American Legion post to host first pride event

"Pride Day" Event
(Source: KAIT)
(Source: KAIT)
(Source: KAIT)
(Source: KAIT)

BATESVILLE, AR (KAIT) - A Region 8 American Legion post will be the first in Northeast Arkansas to host an LGBT Pride event.

Post 114 in Batesville will hold a pride festival Tuesday starting at noon.

Post 114 Commander James Olsen said the event is meant to remind veterans and service men and women that they are all supported by the organization.

Olsen said the event is nothing out of the ordinary, it is just a way to show support for veterans like they do every single day.

"The American Legion honors, accepts, respects all of our service people and all of our veterans," American Legion supporter Collin Brown said.

While Collin Brown is not a Legion member, he is a longtime supporter of veterans and the American Legion mission.

"People who serve this country, risk their life to serve this country, they are honored and respected by this organization," Brown said.

So when Brown brought up the idea of having a pride event to remind gay veterans they are also supported, Post 114 Commander Olsen agreed.

"We thought it was a great idea, we thought you know everyone needs recognition, veterans, and current service people," Olsen said.

In fact, the post wanted the opportunity to remind every veteran that the post is there for them.

"Veterans that just happen to be gay, lesbian or bisexual, you can't hold their lifestyle against them because they are veterans, and that is what this is about," President of Legion Riders Paul Cranfill said.

Brown said this is a chance not only for people to change their perception about gay veterans but also about the Legion.

"There are folks who I tell I hang out at the American Legion sometimes, and they look at me like I am out of my mind, and I am like no you haven't opened your mind," Brown said. "All kinds of people come here, but a lot of people think it is a bunch of old redneck veterans, and that is not what this is place is about."

Post members are excited to see where the event goes.

"I don't think any other legion group or the VFW has done anything like this," Cranfill said.

"Being a first commander at a post like this and being fairly new at it, it is exciting," Olsen said.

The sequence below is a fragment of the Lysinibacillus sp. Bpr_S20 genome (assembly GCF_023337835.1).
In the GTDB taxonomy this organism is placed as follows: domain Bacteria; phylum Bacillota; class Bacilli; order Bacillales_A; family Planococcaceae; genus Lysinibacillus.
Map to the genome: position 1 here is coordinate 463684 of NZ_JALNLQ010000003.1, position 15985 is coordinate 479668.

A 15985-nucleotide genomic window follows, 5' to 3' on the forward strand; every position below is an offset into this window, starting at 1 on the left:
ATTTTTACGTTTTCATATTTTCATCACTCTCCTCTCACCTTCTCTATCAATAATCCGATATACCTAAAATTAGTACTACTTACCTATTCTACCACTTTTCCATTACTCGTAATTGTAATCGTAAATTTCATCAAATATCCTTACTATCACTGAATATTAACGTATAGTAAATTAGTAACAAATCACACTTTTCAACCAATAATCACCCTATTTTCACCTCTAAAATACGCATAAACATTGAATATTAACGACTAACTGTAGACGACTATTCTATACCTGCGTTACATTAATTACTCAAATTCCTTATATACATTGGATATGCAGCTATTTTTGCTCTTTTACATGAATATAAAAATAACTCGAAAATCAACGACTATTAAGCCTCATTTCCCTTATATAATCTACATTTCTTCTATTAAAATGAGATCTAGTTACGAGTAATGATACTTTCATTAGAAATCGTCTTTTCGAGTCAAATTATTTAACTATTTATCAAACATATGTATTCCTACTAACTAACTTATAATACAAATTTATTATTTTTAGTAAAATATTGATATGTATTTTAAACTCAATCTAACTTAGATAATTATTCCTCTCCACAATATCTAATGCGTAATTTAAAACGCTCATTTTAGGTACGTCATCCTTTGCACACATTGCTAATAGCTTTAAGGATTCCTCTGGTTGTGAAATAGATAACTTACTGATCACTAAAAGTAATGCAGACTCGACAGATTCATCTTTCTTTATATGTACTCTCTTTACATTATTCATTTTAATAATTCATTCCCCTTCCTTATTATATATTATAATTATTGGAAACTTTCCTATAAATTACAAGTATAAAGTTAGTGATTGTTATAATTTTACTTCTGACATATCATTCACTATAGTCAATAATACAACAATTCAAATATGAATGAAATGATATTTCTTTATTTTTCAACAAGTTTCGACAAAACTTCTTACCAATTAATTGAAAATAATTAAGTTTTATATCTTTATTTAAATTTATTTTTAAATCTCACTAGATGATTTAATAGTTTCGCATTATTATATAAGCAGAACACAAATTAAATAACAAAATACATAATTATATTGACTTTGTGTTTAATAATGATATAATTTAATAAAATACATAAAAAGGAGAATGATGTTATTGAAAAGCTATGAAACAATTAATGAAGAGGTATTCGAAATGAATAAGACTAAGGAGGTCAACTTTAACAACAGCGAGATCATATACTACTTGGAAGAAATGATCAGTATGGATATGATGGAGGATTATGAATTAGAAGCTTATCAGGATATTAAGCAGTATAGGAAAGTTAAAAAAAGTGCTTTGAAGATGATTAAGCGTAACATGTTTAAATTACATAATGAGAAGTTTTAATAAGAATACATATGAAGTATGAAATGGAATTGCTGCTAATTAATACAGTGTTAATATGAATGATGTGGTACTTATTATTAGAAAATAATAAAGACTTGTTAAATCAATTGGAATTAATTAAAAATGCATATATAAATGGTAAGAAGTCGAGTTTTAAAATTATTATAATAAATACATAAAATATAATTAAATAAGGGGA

Olsen and Brown said the feedback has been positive so far.

"We haven't really had any problems," Olsen said. "A couple of people questioned why we are doing it and when we explained why then they were okay with it."

"By in large, it has been overwhelmingly positive," Brown said. "We had 4,000 likes and by 10 a.m. the Facebook page crashed."

The post is prepared for some negative feedback, though.

"We don't want any conflict, we are prepared for it and of course we are all veterans we are prepared for battle, but I don't think there will be anything like this," Cranfill said. "I hope there won't."

Brown said the post has only received one hate call so far, but he knows the post is supportive.

"You know it really speaks to your intelligence if you are going to call a place full of bikers, veterans and service people with a hate call," Brown said.

Post 114 hopes this can be a positive event to further membership.

"It opens doors for the younger generation," Cranfill said. "I have talked to a lot of young vets since this got started and invited them to come out."

Ultimately, the post wants to remind veterans that the Legion has their back.

"It ain't about anything but the veterans; I mean that is the whole thing in a nutshell," Cranfill said.

Commander Olsen said he hopes the event Tuesday turns out well and encourages people to come out.

"We are hoping everything turns out good, you know it is something new for us as well," he said. "We are hoping everything goes nice and smooth, and everyone has a good time."

Olsen said the event will include food, drinks, and games.

Brown said the idea was a surge of inspiration for him, but he decided to plan it on Tuesday because it is the anniversary of Christopher Street Liberation Day, which marks the start of the gay rights movement.

"It just seemed like the perfect time to do it," Brown said.

He hopes the event is perceived well by the public and that all veterans feel welcome and honored.

"We are not wanting to misrepresent ourselves, we are about our service men and women and our veterans and we are making it clear that we welcome, honor and thank all of them," Brown said. "It is about supporting those people who are American heroes."

Cranfill also said he wants all veterans to know what the American Legion is about and what they are here to do.

"This is the longest living veterans support group ever," Cranfill said. "It is about the veterans and giving them credit where credit is due."

Copyright 2016 KAIT. All rights reserved.

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